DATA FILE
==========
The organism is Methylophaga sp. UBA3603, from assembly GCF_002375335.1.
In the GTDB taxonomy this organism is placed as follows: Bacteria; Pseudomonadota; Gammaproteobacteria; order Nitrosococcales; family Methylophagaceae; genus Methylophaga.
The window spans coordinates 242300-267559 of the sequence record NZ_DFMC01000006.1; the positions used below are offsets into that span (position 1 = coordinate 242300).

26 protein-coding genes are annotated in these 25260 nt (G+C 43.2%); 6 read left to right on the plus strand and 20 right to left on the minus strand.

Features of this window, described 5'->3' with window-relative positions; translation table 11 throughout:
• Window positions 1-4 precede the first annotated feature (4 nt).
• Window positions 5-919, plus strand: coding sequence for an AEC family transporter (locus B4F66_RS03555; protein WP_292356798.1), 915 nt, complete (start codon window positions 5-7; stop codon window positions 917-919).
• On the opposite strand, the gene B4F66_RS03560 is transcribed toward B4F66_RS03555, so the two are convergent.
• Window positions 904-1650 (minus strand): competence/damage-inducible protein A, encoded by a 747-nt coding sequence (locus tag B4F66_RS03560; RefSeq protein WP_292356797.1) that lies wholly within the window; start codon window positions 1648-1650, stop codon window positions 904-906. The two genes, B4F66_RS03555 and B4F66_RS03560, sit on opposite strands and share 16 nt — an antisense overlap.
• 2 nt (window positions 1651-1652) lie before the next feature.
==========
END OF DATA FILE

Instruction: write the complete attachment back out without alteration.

The organism is Methylophaga sp. UBA3603, from assembly GCF_002375335.1.
In the GTDB taxonomy this organism is placed as follows: Bacteria; Pseudomonadota; Gammaproteobacteria; order Nitrosococcales; family Methylophagaceae; genus Methylophaga.
The window spans coordinates 242300-267559 of the sequence record NZ_DFMC01000006.1; the positions used below are offsets into that span (position 1 = coordinate 242300).

26 protein-coding genes are annotated in these 25260 nt (G+C 43.2%); 6 read left to right on the plus strand and 20 right to left on the minus strand.

Features of this window, described 5'->3' with window-relative positions; translation table 11 throughout:
• Window positions 1-4 precede the first annotated feature (4 nt).
• Window positions 5-919, plus strand: coding sequence for an AEC family transporter (locus B4F66_RS03555; protein WP_292356798.1), 915 nt, complete (start codon window positions 5-7; stop codon window positions 917-919).
• On the opposite strand, the gene B4F66_RS03560 is transcribed toward B4F66_RS03555, so the two are convergent.
• Window positions 904-1650 (minus strand): competence/damage-inducible protein A, encoded by a 747-nt coding sequence (locus tag B4F66_RS03560; RefSeq protein WP_292356797.1) that lies wholly within the window; start codon window positions 1648-1650, stop codon window positions 904-906. The two genes, B4F66_RS03555 and B4F66_RS03560, sit on opposite strands and share 16 nt — an antisense overlap.
• 2 nt (window positions 1651-1652) lie before the next feature.